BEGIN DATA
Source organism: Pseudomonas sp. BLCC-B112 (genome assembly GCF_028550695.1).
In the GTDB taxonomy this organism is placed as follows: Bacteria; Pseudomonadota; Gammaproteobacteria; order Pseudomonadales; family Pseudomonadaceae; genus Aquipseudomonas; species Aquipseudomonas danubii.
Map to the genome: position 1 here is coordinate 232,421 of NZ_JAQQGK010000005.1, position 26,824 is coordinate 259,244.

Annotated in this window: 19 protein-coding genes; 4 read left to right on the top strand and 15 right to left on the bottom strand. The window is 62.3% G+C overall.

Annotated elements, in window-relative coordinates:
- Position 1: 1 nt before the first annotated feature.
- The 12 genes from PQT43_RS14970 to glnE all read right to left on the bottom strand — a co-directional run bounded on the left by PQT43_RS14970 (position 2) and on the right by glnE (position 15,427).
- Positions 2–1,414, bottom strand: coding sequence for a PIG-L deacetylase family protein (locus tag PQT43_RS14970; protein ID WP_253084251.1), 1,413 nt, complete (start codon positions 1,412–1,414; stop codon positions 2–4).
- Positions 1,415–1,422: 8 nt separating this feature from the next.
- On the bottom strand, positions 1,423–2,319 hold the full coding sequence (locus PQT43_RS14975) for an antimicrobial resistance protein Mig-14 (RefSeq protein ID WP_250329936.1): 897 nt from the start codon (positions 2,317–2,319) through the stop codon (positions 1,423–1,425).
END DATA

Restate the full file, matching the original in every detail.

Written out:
Source organism: Pseudomonas sp. BLCC-B112 (genome assembly GCF_028550695.1).
In the GTDB taxonomy this organism is placed as follows: Bacteria; Pseudomonadota; Gammaproteobacteria; order Pseudomonadales; family Pseudomonadaceae; genus Aquipseudomonas; species Aquipseudomonas danubii.
Map to the genome: position 1 here is coordinate 232,421 of NZ_JAQQGK010000005.1, position 26,824 is coordinate 259,244.

Annotated in this window: 19 protein-coding genes; 4 read left to right on the top strand and 15 right to left on the bottom strand. The window is 62.3% G+C overall.

Annotated elements, in window-relative coordinates:
- Position 1: 1 nt before the first annotated feature.
- The 12 genes from PQT43_RS14970 to glnE all read right to left on the bottom strand — a co-directional run bounded on the left by PQT43_RS14970 (position 2) and on the right by glnE (position 15,427).
- Positions 2–1,414, bottom strand: coding sequence for a PIG-L deacetylase family protein (locus tag PQT43_RS14970; protein ID WP_253084251.1), 1,413 nt, complete (start codon positions 1,412–1,414; stop codon positions 2–4).
- Positions 1,415–1,422: 8 nt separating this feature from the next.
- On the bottom strand, positions 1,423–2,319 hold the full coding sequence (locus PQT43_RS14975) for an antimicrobial resistance protein Mig-14 (RefSeq protein ID WP_250329936.1): 897 nt from the start codon (positions 2,317–2,319) through the stop codon (positions 1,423–1,425).